International ATMs are a recent arrival in Japan—unsurprisingly for an island nation where most inhabitants have local bank accounts. I’d decided to play it safe and rely on good old-fashioned cash instead.
So, my first port of call was the post office, where I ended up in a time-warp into the last century. As I took a number in front of the foreign exchange counter, a woman approached and pressed an actual form into my hand. Passport number and all.
I filled it in. Then I played the waiting game, trying to aim for that zen-like calm which is the only way to deal with queues in post offices. Or worse: deserted foreign exchange counters and long queues everywhere else in the post office.
My turn came at last, and I handed over my money, realising that I might be in for a longer wait still. England has recently changed the look of its 20 pound note, and the new note looks like toy money. It didn’t help that the cash machine at Heathrow spat out four old-style twenties and six new ones, so that it looked like I carried a stash of mixed currencies. I expected to receive the same treatment as I get in London when showing up with Scottish sterling: “we don’t take Monopoly money here, mate!”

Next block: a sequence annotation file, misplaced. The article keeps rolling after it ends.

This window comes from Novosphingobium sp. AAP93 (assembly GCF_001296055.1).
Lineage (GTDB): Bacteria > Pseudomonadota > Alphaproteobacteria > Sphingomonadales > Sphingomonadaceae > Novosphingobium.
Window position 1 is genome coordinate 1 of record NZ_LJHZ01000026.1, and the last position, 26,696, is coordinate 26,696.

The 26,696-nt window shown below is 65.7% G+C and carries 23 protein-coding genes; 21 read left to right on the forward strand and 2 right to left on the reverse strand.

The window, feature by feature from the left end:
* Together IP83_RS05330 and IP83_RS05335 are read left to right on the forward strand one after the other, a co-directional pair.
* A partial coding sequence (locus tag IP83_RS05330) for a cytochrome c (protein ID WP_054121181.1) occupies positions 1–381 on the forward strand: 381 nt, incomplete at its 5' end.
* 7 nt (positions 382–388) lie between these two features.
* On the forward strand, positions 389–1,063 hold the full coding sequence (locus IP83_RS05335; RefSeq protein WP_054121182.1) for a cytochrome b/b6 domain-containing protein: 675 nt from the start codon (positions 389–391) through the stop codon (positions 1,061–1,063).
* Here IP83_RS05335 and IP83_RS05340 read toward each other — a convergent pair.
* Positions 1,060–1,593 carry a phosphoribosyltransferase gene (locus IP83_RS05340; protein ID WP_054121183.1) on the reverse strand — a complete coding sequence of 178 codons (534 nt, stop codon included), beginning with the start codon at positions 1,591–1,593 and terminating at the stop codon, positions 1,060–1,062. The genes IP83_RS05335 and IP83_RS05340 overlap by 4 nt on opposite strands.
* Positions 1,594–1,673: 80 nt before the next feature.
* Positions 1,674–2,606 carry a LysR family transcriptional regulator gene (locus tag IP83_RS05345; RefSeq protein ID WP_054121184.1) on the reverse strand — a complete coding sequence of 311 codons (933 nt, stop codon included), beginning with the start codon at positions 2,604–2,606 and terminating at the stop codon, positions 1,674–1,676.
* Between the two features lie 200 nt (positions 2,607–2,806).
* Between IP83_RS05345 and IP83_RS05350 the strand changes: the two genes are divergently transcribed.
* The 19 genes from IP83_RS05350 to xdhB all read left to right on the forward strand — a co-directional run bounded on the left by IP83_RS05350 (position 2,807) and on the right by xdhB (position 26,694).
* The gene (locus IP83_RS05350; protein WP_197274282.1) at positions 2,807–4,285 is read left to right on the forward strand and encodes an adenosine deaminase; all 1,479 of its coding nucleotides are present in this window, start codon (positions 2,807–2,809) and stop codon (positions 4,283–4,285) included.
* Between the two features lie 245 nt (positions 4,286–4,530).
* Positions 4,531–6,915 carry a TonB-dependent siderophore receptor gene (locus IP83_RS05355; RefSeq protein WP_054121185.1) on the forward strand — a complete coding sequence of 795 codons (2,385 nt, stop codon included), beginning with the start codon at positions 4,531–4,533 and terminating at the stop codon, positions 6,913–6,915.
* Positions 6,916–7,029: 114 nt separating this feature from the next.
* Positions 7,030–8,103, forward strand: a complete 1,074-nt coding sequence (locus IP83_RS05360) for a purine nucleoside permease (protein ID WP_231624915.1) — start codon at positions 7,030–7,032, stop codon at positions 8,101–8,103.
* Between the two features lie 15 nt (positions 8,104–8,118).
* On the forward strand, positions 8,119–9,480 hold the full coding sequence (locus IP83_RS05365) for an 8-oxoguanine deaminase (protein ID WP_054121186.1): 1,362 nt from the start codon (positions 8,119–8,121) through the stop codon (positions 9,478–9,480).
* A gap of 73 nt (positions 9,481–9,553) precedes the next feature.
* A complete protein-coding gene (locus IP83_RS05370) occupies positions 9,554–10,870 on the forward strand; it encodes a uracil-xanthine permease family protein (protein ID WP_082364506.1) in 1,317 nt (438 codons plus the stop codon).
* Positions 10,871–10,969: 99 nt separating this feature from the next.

However, this wasn’t London. The service at the post office—here and everywhere— may be glacially slow (I think the trainee who served me had a minimum of three supervisors looking over her shoulders at all times) but it is unthinkable that an honourable customer whould attempt to defraud the honourable postal service.
So my money was accepted with a smile and the lady retreated behind some desks where I could see her and her three supervisors pore over a booklet with various denominations depicted in it. Chances are that the brand-new twenties aren’t in it. After mere twenty minutes or so of whispered debate, she turned back to the counter where she smiled and bowed and presented me with the exact change on a little wooden tray.
I bit down my irritation, smiled in turn and bowed. Chores completed, I was finally free. And it was still one hour until my train would arrive (yes, I had made a reservation. I didn’t know better—it was only my second time on the Shinkansen).